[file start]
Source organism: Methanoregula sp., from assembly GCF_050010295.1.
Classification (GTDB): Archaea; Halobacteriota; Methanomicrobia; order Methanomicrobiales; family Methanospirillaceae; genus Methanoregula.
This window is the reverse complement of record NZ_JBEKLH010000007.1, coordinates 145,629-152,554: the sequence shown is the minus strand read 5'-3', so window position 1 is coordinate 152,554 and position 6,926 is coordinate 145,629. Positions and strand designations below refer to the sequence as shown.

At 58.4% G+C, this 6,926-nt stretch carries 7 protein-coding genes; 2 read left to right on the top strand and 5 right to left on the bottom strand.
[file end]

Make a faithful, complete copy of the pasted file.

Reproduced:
Source organism: Methanoregula sp., from assembly GCF_050010295.1.
Classification (GTDB): Archaea; Halobacteriota; Methanomicrobia; order Methanomicrobiales; family Methanospirillaceae; genus Methanoregula.
This window is the reverse complement of record NZ_JBEKLH010000007.1, coordinates 145,629-152,554: the sequence shown is the minus strand read 5'-3', so window position 1 is coordinate 152,554 and position 6,926 is coordinate 145,629. Positions and strand designations below refer to the sequence as shown.

At 58.4% G+C, this 6,926-nt stretch carries 7 protein-coding genes; 2 read left to right on the top strand and 5 right to left on the bottom strand.